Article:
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Research Seminar: The use of mapping drones for natural resource investigations: capabilities, limitations and case studies

Wednesday, August 12, 2015
4:00 AM
Alumni Room of the Gates Lecture Hall, University of Michigan Biological Station, 9133 Biological Rd., Pellston, MI 49769

Find out what researchers can expect from programmable, GPS-guided autonomous aircraft.

It has been reported many places that as soon as our government finalizes the rules for the use of private drones for commercial (including research) applications, there will be a virtual explosion of unmanned aerial systems (UAS) unleashed in our skies.  Since the commercial use of drones has been legal in many other countries for years, there are numerous examples of how mapping drones have revolutionized many aspects of remote sensing data acquisition and analysis.  

This seminar will focus specifically on a category of UAS called a mapping drone, which is typically a fixed-wing, GPS-guided, mission programmable vehicle which, once launched, performs its mission autonomously.  Upon landing, the imagery acquired is processed using professional photogrammetric software capable of producing digital elevation (terrain) models, orthorectified 3-D photomosaics, and other products.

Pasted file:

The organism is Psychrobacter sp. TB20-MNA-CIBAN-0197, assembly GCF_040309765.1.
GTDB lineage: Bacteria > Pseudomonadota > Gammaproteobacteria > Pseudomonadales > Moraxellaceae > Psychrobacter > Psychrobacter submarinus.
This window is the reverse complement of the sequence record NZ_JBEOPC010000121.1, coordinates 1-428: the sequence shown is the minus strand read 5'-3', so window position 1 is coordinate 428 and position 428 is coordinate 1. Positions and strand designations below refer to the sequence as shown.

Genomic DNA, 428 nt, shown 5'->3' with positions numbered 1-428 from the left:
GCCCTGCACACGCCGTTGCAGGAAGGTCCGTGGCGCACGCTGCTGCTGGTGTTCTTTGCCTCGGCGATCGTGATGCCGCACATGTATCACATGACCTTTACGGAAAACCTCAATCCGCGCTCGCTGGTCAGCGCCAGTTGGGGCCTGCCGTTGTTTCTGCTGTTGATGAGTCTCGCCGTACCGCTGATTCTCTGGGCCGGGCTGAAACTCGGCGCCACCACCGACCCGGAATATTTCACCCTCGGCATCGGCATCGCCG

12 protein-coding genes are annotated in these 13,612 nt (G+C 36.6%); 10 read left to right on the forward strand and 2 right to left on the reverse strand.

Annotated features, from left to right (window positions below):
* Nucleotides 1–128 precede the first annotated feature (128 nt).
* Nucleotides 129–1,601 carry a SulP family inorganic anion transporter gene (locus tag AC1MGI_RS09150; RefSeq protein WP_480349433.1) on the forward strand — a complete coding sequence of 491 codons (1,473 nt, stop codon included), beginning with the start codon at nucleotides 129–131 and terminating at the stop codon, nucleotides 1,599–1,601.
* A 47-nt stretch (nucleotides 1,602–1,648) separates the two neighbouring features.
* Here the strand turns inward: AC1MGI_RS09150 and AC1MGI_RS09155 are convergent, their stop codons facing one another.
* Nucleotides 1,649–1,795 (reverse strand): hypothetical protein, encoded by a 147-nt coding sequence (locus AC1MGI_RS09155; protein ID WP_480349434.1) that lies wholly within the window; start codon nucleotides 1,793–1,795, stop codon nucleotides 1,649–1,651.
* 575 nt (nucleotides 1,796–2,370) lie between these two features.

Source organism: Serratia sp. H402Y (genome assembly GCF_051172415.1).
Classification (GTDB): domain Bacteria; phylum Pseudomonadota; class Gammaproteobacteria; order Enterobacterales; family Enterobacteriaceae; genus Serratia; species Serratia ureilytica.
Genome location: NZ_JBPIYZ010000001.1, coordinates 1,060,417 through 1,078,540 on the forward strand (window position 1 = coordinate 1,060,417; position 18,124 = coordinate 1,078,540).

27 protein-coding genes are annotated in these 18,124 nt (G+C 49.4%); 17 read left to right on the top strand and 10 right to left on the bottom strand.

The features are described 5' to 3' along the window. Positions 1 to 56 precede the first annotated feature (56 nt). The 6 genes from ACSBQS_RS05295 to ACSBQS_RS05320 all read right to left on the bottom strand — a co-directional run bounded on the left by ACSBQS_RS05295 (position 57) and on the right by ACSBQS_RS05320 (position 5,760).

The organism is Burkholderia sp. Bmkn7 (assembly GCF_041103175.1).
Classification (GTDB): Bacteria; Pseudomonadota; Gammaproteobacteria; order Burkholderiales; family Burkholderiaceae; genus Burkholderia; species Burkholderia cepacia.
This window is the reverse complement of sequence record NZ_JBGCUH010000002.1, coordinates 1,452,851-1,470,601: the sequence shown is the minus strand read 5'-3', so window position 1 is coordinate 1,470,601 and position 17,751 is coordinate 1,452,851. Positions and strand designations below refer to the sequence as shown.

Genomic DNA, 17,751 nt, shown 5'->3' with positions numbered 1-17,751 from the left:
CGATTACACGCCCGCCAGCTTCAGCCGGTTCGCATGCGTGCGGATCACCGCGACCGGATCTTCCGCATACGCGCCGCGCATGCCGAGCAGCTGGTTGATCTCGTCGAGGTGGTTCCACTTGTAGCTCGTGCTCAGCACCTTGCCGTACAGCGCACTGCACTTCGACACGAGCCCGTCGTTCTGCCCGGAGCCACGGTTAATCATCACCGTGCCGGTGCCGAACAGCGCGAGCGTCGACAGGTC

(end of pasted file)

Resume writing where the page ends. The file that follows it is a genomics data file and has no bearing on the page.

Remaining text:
This seminar will include field demonstrations of the mapping drone in flight and the generation of output products of interest to UMBS personnel.

Dr. William H. Anderson is an Adjunct Professor of Remote Sensing at the University of Minnesota. He has been involved with remote sensing for over 40 years, including as an adjunct associate professor at the University of Michigan and the Ohio State University. He previously worked as Director of Applications Development for Daedalus, Inc., the leading manufacturerof airborne multispectral and hyperspectral scanner systems worldwide, in Ann Arbor. Anderson received his M.S. in Botany and Geodetic Science from Ohio State and his Ph.D. in Remote Sensing from the University of Michigan.

Dr. William H. Anderson